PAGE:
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In a video accompanying a 40-page slide show describing AIG’s attributes, businesses and financial goals, Chief Executive Robert Benmosche said “there is no more crisis” for the bailed-out insurance company, which now has “lots of growth opportunities,” in his view. Alluding to recent tensions over the size and potential price of the stock offering that AIG and the U.S. Department of the Treasury launched this week, Mr. Benmosche said in the video: “Our sense is we have an incredible valuation opportunity here and we’re just not going to give it away. “If we don’t get the value today, then we’re going to get the value tomorrow… We’re not going to give 100% of the value away and sell it too cheap,” Mr. Benmosche said. [WSJ]

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Tim Geithner Will Let Us Borrow For A Little While Longer

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Thanks to “extraordinary measures” and “tax receipts.”

By taking “extraordinary measures,” the U.S. can keep borrowing until Aug. 2 after reaching its $14.29 trillion legal debt limit no later than May 16 unless Congress acts, Treasury Secretary Timothy F. Geithner said.

The Treasury Department will take steps starting this week to provide additional borrowing room, Geithner said in a letter today to Senate Majority Leader Harry Reid, a Nevada Democrat, and other congressional leaders. The Treasury pushed the August deadline back from July 8 “as a result of stronger-than- expected tax receipts,” Geithner said. The May 16 date is unchanged from an estimate he made last month. Geithner said the Treasury on May 6 will stop issuing State and Local Government Series securities. The bonds, known as SLGS, “fund a variety of expenditures, including infrastructure improvements across the country,” he said.


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John Mack Not The Only Money Maker In The Fam

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His wife, Christy Mack, started her own business in 2009, called Waterfall TALF Opportunity, which has apparently netted the Macks some pocket change.

Matt Taibbi** writes that in 2009, Christy Mack and Susan Karches launched Waterfall TALF Opportunity, a company with a Cayman Islands address, although the two women did not seem “to have any experience whatsoever in finance.” Taibbi reports that with an initial upfront investment of $15 million, Waterfall TALF received $220 million in cash from the Fed, most of which it used to purchase “student loans and commercial mortgages.” He further explains that the loans were set up so that the investors “would keep 100% of any gains on the deal while the Fed and the Treasury (read: the taxpayer) would eat 90% of the losses.” As of last fall, he continues, $150 million of the total the women borrowed had yet to be paid back.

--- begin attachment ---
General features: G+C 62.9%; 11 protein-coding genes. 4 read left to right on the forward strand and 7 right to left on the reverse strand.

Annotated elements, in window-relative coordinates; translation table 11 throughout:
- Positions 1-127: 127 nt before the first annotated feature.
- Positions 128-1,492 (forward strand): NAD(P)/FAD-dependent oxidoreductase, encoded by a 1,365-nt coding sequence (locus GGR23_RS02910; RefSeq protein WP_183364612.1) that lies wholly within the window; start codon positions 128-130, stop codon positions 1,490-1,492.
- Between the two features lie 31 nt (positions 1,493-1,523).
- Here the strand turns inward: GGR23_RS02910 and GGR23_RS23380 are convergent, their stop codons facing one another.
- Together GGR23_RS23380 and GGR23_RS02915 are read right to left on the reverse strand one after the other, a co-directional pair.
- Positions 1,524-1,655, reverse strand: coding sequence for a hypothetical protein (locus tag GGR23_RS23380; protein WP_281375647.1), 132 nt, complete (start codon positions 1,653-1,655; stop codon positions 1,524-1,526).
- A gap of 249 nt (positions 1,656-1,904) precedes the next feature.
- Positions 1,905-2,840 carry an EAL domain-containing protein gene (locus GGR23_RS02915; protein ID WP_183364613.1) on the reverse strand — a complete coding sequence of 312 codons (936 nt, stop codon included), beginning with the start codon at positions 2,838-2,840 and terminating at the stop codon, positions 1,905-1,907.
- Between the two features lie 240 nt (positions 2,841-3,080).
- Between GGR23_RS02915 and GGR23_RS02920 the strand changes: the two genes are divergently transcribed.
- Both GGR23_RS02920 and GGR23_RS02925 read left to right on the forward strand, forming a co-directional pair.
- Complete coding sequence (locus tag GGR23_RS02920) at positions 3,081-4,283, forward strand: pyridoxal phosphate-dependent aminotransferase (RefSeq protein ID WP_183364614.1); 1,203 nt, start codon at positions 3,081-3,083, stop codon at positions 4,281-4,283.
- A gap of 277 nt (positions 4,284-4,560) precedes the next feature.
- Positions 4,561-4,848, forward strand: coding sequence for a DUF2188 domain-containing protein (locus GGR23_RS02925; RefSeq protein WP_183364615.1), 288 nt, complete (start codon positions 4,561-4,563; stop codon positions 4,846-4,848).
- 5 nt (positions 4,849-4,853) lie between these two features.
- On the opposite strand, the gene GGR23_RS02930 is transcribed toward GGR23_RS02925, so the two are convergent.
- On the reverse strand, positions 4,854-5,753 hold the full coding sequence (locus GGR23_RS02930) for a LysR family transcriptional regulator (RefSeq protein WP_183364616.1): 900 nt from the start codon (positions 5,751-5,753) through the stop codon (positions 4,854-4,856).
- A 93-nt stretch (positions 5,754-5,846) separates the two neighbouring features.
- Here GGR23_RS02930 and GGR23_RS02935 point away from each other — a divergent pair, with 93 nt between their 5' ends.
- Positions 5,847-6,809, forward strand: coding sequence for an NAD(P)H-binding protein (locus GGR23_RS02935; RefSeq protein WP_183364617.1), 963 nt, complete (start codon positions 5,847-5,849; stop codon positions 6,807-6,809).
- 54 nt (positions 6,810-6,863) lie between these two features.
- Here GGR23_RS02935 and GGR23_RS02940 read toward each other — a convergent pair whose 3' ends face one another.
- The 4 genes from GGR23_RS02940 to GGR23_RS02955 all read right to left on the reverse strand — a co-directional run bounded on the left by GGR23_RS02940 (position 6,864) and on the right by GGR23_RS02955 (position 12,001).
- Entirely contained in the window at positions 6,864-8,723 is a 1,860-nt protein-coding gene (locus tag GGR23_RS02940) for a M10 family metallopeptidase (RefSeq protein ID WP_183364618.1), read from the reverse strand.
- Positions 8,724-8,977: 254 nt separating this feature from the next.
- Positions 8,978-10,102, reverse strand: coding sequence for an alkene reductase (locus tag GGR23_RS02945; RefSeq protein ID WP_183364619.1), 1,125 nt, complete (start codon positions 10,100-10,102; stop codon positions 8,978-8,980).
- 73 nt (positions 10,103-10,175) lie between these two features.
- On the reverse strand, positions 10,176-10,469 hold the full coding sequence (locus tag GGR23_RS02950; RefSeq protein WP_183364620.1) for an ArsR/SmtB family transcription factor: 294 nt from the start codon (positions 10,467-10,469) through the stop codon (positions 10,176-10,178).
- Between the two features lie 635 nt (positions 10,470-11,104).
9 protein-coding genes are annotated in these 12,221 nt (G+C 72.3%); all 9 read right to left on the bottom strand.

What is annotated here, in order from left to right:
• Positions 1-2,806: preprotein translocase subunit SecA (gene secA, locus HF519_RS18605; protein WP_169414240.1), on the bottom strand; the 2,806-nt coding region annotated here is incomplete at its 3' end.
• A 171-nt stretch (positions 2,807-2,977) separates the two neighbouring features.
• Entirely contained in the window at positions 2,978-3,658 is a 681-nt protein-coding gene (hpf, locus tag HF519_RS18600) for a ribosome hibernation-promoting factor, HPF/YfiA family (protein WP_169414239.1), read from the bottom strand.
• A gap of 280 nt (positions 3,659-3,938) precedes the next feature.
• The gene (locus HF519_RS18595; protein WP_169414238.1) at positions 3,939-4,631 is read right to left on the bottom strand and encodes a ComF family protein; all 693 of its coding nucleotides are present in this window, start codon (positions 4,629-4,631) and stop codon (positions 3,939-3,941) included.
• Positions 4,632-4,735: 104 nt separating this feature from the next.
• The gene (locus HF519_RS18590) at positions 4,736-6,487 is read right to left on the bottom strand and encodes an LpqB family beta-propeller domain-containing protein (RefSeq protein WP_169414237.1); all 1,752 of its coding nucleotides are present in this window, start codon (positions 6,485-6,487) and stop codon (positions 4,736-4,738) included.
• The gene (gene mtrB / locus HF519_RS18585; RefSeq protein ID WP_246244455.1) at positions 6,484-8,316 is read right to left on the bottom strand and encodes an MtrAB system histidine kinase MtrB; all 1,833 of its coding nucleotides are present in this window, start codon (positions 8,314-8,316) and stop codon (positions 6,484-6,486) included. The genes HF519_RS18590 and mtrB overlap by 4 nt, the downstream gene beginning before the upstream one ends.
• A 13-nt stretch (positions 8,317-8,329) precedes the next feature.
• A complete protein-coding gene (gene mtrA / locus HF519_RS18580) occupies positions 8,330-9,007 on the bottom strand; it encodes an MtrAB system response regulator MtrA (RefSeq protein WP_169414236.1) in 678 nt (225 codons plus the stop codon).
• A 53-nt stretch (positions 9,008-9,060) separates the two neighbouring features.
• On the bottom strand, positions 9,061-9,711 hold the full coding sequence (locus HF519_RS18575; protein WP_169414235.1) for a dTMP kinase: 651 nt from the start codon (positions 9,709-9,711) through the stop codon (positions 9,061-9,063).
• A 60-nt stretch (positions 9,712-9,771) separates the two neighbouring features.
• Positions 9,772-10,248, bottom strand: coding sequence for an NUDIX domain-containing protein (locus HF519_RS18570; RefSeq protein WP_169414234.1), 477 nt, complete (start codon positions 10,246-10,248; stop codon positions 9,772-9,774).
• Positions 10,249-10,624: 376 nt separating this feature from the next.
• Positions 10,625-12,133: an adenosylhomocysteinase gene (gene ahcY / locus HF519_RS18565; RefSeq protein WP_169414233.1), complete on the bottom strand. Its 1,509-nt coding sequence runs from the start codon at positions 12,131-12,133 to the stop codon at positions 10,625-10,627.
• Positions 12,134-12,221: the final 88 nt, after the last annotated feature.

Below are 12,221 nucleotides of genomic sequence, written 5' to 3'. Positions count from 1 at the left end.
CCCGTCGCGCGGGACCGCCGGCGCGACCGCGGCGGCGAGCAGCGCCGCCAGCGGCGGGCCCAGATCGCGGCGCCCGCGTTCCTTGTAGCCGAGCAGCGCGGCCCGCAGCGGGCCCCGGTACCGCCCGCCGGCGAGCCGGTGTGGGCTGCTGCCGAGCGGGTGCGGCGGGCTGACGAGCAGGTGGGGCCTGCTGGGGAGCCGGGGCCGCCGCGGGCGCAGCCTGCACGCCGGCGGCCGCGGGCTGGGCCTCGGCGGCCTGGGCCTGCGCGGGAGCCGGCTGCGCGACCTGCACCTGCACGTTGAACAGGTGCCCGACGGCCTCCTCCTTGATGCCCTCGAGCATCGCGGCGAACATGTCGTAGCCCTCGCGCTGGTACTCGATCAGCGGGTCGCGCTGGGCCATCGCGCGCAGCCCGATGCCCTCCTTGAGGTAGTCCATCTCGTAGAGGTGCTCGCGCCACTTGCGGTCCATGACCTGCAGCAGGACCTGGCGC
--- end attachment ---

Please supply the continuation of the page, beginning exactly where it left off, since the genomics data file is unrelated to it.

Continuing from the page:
**He of “Lloyd Blankfein should be in pound-me-in-the-ass prison,” so, you know, giant grains of salt, etc.

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Write-Offs: 04.04.11

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$$$ “Julian Robertson is reopening Tiger Management to outside investors for the first time in more than a decade, a move that has been anticipated since last summer. The firm is attempting to raise money for the Tiger Accelerator Fund, a co-seeding vehicle that gives investors a piece of the fee revenue and performance at a group of six Tiger-seeded hedge funds.” [AR Magazine]

$$$ SEC probes backdoor mergers [WSJ]

$$$ Not only does Mayo dislike the fact that Parsons seems unwilling to take responsibility for any of Citigroup’s decisions, he seems particularly upset by Parsons chumminess with Treasury Secretary Tim Geithner, whom Parsons refers to as “Timmy” in the recent magazine profile. “His comments indicate unusual and exclusive access to the US Treasury Secretary… and arrogance about the degree of government support and the degree of negative impact that Citi has had on the entire industry,” Mayo writes. [Fortune]

$$$ The truth about GE’s tax bill [Fortune]

$$$ Work Days of 11 Hours Boost Risk for Heart Disease, Study Says [Bloomberg]